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Queen Ramonda Was Wrong To Retire Okoye From The Dora Milaje

Contains spoilers for "Black Panther: Wakanda Forever"

"Blank Panther: Wakanda Forever" is an emotional ride with plenty of cool moments that are spectacular in their own right, but it also sets up future Marvel Cinematic Universe films coming in Phase 5 and even Phase 6. These include the rise of the Midnight Angels as a Wakandan force to be reckoned with, led by Okoye (Danai Gurira) in the climactic battle between the new Black Panther, Shuri (Letitia Wright), and Namor (Tenoch Huerta Mejia) and his Talokan empire.

Of course, Okoye's switch from one unit to another can only be accomplished because she has been drummed out of the Dora Milaje — a surprising development considering how devoted she has always been to Wakanda and its leaders, including Queen Ramonda (Angela Bassett). Some of Wakanda's most epic battles could not have been fought and won without her. Queen Ramonda was clearly wrong to blame Okoye for her actions and send her into an abrupt retirement — but this incident clearly led the warrior to move on to something different and exciting for fans of the MCU.

Okoye's punishment comes after a fan-favorite battle and Shuri's capitulation

The incident begins when Shuri insists on accompanying Okoye to the Massachusetts Institute of Technology to track down the scientist who created the vibranium detector the U.S. government is using. When Everett Ross (Martin Freeman) informs his Wakandan friends that the scientist is a young female student at the university, it makes sense for Shuri, once a young scientific prodigy herself, to go along. And her presence turns out to be vital in getting Riri Williams (Dominique Thorne) to cooperate without too much violence. Riri leads them to the garage where she keeps her inventions and her father's vintage car.

At that point, things go wrong. The FBI shows up, and so does Namor's crew; they want to kill the young scientist so she can't make any more vibranium detectors. But after a brutal bridge battle in which Okoye is her usual amazing self, it's Shuri's choice to go with the Talokans to stop the conflict. Okoye may be an excellent fighter, but she's only one woman.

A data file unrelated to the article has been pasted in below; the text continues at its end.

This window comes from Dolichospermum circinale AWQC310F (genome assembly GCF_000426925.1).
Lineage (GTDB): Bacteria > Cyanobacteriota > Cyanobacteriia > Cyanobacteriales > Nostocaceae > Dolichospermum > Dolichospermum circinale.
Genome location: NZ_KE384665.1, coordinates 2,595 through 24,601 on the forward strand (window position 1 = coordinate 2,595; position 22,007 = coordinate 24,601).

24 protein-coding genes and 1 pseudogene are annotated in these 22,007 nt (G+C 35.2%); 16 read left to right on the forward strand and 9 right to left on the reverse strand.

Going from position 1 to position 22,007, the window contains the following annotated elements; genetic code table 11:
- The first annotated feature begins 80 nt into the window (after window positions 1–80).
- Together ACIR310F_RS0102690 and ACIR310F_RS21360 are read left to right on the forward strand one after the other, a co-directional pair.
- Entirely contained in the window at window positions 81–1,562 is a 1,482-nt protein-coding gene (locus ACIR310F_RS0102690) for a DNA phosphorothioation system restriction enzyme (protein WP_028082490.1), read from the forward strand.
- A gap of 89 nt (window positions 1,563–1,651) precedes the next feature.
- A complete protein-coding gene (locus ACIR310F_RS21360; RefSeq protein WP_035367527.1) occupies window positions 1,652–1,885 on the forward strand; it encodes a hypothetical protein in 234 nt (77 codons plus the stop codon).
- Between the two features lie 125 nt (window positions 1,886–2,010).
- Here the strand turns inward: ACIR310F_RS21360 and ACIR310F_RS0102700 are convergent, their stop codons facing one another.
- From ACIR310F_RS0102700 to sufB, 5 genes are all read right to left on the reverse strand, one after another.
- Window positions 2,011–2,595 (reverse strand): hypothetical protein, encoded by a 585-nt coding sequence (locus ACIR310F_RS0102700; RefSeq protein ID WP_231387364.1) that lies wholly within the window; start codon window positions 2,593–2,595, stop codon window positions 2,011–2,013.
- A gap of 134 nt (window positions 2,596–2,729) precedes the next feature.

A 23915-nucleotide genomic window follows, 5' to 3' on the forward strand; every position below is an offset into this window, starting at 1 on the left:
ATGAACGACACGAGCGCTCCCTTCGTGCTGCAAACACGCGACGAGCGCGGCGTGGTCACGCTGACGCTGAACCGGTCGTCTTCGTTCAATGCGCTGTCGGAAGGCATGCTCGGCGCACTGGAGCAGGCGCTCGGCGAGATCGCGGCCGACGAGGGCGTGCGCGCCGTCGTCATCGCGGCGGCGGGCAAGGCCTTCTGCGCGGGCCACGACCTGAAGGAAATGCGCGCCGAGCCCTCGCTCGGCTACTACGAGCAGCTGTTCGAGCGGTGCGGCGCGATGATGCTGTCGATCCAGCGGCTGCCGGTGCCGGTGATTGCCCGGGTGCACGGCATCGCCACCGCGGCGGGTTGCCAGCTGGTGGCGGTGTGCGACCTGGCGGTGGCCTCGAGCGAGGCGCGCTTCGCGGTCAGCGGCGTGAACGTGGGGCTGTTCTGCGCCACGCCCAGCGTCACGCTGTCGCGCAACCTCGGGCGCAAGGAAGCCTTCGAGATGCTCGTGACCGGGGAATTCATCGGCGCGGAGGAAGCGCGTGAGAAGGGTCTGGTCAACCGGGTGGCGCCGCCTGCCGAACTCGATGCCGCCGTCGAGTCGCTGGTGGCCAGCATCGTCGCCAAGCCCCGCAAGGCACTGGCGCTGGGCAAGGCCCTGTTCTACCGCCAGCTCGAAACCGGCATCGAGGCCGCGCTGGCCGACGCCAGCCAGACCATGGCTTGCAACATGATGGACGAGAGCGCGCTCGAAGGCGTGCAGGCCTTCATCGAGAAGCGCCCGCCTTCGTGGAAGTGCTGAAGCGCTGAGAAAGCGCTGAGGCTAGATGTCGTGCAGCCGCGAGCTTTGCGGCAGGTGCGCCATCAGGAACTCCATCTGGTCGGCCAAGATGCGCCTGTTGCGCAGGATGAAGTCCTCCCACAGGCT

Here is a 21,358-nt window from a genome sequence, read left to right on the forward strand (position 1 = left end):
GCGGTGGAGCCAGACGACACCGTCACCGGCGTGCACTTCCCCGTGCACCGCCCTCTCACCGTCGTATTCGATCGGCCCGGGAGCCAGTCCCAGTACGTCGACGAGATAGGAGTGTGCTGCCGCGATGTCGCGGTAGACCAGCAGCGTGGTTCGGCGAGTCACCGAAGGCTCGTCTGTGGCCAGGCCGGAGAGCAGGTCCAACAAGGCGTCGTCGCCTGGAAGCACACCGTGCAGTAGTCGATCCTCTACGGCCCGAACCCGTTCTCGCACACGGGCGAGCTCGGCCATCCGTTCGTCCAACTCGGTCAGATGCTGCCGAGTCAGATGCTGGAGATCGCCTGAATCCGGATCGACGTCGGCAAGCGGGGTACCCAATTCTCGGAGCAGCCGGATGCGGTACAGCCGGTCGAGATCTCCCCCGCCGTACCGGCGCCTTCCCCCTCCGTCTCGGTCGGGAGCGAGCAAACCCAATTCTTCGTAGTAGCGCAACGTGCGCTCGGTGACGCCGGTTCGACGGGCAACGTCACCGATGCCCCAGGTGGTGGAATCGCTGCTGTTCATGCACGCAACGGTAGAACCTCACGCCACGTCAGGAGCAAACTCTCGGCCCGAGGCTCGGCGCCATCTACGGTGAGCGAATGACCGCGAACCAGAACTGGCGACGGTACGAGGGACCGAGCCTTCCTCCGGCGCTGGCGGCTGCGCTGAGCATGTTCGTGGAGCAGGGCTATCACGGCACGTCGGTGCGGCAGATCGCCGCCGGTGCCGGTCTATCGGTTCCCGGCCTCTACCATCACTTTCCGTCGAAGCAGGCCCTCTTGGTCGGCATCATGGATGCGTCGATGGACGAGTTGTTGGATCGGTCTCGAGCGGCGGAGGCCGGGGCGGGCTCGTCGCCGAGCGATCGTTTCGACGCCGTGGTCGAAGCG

Fans online are singing her praise: "She always has the best fights," u/Lincolnruin said in a Reddit thread, while u/Moriar-T said, "The bald headed demoness was on point the entire time!" and u/AsteroidMike followed up with, "Apart from getting kicked out of the Dora." u/Uncanny_Doom noted on a subthread calling the fight scene one of the greatest in Marvel history, "Seeing her fighting uphill and truly challenged? Just great stuff."

The scene in which she's drummed out carries out the movie's themes

Marvel fans' hearts broke when Ramonda stripped Okoye of her position. For example, u/KuzcolovesPacha on Reddit said, "Ramonda going off on Okoye was an absolute masterclass by Angela Bassett." and u/Sion0X concurred, posting, 'When she yelled "haven't I sacrificed enough?!' I choked up." And many others expressed the same sentiment. 

The emotional scene was clearly an opportunity for Bassett and Gurira, who as Sion0X put it, "acted their a**** off" — but you could argue it wasn't justified for Ramonda to sack Okoye in such dramatic fashion. Clearly, Ramonda was angry that she had allowed Shuri to go on the mission, as advised by Okoye against Ramonda's inclinations. So, when Okoye returned alone without Shuri or Riri, the warrior becomes the brunt of her queen's anger. Instead, Ramonda turns to Nakia (Lupita Nyong'o) for help.

Considering the later events of the movie — Shuri learning more about Namor's city and then returning safely to Wakonda with Riri to lead the battle against him — Ramonda's reaction seems like an overreaction. But her words to Okoye about having given up everything, so powerfully spoken, prove that this isn't just about one mission gone wrong. It encompasses the loss of all her family, the grief she is still experiencing over T'challa's death, and the responsibility she bears for keeping all of Wakanda safe in the face of rising world opposition to its power.

The scene sets up the Midnight Angels

After Ramonda's death, Shuri could reinstate Okoye to the Dora Milage — but she does not. Instead, Okoye becomes the first of a new elite unit within the Dora Milaje, the Midnight Angels. This makes "Black Panther: Wakanda Forever" the first on-screen appearance of the Angels, first originated in the 2010 Marvel miniseries "Doomwar" T'Challa's bodyguards. Their iconic blue armor was added in 2016's "Black Panther" series by Ta-Nehisi Coates and Brian Stelfreeze. 

Vulture notes that the Midnight Angels are being used differently in the films than in the comics, where their loyalty was to the people of Wakanda rather than to the royal family — a dynamic that seems strangely at odds in the new film because of Shuri's need for vengeance. You could argue that the Midnight Angels' commitment is also character development for Okoye, who in the first "Black Panther" initially showed more loyalty to the throne than to the family, serving under Killmonger (Michael B. Jordan) for a time.

Given the Angels' role in the final climactic battle, it's clear that Okoye's forced retirement from the Dora Milaje was meant to lead to her becoming part of the new corps. And given that the Midnight Angels, in the comic series, were designed to fight Dr. Doom, their presence could also indicate that this most super-villainous of super-villains, will indeed appear imminently in the MCU — as has long been speculated, especially with a "Fantastic Four" film coming in 2024.